U.S. President Bush addresses the media in the Roosevelt Room of the White House in Washington on Tuesday, Jan. 22, 2008. (AP / Lawrence Jackson)
WASHINGTON -- A study by two nonprofit journalism organizations found that President Bush and top administration officials issued hundreds of false statements about the national security threat from Iraq in the two years following the 2001 terrorist attacks.
The study concluded that the statements "were part of an orchestrated campaign that effectively galvanized public opinion and, in the process, led the nation to war under decidedly false pretenses."
The study was posted Tuesday on the website of the Center for Public Integrity (external - login to view), which worked with the Fund for Independence in Journalism.
White House spokesman Scott Stanzel did not comment on the merits of the study Tuesday night but reiterated the administration's position that the world community viewed Iraq's leader, Saddam Hussein, as a threat.
"The actions taken in 2003 were based on the collective judgment of intelligence agencies around the world," Stanzel said.
The study counted 935 false statements in the two-year period. It found that in speeches, briefings, interviews and other venues, Bush and administration officials stated unequivocally on at least 532 occasions that Iraq had weapons of mass destruction or was trying to produce or obtain them or had links to al Qaeda or both.
"It is now beyond dispute that Iraq did not possess any weapons of mass destruction or have meaningful ties to al Qaeda," according to Charles Lewis and Mark Reading-Smith of the Fund for Independence in Journalism staff members, writing an overview of the study. "In short, the Bush administration led the nation to war on the basis of erroneous information that it methodically propagated and that culminated in military action against Iraq on March 19, 2003."
Named in the study along with Bush were top officials of the administration during the period studied: Vice President Dick Cheney, national security adviser Condoleezza Rice, Defense Secretary Donald H. Rumsfeld, Secretary of State Colin Powell, Deputy Defense Secretary Paul Wolfowitz and White House press secretaries Ari Fleischer and Scott McClellan.
Bush led with 259 false statements, 231 about weapons of mass destruction in Iraq and 28 about Iraq's links to al Qaeda, the study found. That was second only to Powell's 244 false statements about weapons of mass destruction in Iraq and 10 about Iraq and al Qaeda.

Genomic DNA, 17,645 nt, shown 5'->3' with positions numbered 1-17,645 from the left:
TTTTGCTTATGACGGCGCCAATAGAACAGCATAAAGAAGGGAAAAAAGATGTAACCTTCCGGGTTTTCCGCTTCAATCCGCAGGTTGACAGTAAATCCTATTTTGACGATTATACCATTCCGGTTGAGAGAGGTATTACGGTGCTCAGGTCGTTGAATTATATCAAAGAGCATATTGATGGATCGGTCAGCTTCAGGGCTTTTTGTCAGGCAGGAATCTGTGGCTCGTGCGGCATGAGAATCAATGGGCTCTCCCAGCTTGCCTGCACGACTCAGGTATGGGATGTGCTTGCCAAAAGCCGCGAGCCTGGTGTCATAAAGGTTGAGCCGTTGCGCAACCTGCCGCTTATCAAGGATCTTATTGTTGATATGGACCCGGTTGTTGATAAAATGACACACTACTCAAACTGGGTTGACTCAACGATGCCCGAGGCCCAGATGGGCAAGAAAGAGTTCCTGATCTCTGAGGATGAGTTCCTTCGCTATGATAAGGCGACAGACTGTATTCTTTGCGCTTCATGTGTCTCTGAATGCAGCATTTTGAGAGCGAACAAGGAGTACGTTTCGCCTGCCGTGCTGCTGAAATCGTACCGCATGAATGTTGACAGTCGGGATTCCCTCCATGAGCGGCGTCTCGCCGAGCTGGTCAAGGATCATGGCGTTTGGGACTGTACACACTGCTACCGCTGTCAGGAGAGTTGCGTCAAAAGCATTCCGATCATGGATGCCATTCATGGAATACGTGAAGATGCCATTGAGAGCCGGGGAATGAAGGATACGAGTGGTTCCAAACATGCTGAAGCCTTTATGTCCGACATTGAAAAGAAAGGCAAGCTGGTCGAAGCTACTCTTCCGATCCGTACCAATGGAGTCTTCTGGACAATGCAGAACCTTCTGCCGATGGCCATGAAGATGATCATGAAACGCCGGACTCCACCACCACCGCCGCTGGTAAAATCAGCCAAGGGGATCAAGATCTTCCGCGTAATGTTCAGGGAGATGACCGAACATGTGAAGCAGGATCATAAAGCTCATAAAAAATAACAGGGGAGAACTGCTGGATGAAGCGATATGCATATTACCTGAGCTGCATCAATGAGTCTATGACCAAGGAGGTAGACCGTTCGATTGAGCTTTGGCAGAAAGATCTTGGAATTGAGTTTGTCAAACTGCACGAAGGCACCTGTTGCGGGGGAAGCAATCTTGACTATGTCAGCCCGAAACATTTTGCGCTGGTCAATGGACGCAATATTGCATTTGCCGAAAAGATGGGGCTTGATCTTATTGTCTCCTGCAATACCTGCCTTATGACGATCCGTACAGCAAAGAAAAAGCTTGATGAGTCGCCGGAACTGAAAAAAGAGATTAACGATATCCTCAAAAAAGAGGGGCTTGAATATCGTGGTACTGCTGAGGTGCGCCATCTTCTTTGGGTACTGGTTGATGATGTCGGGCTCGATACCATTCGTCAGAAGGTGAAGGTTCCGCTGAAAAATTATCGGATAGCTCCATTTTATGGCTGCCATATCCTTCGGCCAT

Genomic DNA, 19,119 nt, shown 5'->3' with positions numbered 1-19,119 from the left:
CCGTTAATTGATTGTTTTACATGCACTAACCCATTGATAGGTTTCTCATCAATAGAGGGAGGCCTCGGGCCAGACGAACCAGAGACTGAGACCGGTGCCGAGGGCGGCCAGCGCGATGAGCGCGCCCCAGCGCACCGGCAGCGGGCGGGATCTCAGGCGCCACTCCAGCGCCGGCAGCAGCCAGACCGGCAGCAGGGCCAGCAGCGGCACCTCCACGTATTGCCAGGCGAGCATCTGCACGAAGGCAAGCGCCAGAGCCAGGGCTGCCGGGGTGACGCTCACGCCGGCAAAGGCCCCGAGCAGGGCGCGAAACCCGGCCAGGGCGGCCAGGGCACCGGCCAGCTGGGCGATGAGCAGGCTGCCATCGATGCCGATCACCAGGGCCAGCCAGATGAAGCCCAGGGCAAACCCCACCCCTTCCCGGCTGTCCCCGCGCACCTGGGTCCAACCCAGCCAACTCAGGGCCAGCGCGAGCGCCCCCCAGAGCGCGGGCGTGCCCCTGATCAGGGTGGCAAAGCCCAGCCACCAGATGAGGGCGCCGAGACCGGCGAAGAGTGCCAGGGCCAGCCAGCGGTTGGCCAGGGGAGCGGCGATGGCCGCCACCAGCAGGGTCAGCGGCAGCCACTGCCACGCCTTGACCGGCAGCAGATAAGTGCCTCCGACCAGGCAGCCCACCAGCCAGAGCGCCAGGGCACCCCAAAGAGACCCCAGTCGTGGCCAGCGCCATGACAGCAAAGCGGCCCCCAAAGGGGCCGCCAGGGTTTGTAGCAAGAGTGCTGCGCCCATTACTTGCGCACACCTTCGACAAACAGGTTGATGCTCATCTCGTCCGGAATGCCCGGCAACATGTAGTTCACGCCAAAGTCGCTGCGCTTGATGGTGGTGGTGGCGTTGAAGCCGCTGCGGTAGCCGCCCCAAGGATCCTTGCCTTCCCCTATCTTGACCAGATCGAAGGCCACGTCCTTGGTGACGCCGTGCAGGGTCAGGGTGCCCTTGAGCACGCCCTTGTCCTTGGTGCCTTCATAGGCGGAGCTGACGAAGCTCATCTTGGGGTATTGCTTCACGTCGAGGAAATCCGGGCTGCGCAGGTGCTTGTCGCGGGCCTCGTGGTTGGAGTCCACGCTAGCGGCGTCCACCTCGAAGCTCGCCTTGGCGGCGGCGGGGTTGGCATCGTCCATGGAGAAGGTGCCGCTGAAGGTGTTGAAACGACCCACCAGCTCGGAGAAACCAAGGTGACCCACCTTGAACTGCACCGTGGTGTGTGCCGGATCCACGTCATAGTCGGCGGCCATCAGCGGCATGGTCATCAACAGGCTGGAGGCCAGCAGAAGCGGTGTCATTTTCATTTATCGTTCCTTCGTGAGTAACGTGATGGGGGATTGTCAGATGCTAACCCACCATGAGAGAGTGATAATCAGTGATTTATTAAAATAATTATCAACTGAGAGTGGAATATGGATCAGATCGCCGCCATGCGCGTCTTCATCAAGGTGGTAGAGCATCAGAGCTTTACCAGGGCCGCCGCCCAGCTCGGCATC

The center said the study was based on a database created with public statements over the two years beginning on Sept. 11, 2001, and information from more than 25 government reports, books, articles, speeches and interviews.
"The cumulative effect of these false statements -- amplified by thousands of news stories and broadcasts -- was massive, with the media coverage creating an almost impenetrable din for several critical months in the run-up to war," the study concluded.
"Some journalists -- indeed, even some entire news organizations -- have since acknowledged that their coverage during those prewar months was far too deferential and uncritical. These mea culpas notwithstanding, much of the wall-to-wall media coverage provided additional, 'independent' validation of the Bush administration's false statements about Iraq," it said.
I was saying all this before, during and after the invasion that it was all BS based around lies and no evidence whatsoever, like Iran. It didn't take me 6-7 years of study and research to figure this out.
How much did this study cost I wonder, and will it have any effect on Bush and his SS Squad being held accountable and tried for war crimes?
Then again, above you hear them try and play it as though the entire world believed what they were saying and was based on various sources from other countries.... even though their own reports in those countries were actually based on what the US reported, so it's once again not their fault..... somebody give me a gun, cuz this is just getting retarded.
How many years has it taken to get this foolish report? How many years has nothing been done? How many more years will it take for things to be done right?
I can answer that a little bit. Chances are now that this came out, it's going to take another 3-4 years before it's taken seriously or they issue another study to confirm it, another 2-3 years after that report is completed for anybody to take action, but before that happens, there will be probably another 1-2 years deciding what action should be taken.
In the end when they're ready to take action, they'll decide not too, because Bush would be old and feeble by then, and they'd probably have sympathy for a former US president and not send him to jail or hang him because of his crippled old age..... so the final answer will be.....
Nothing will be done.
There I just saved everyone a few more millions in tax dollars.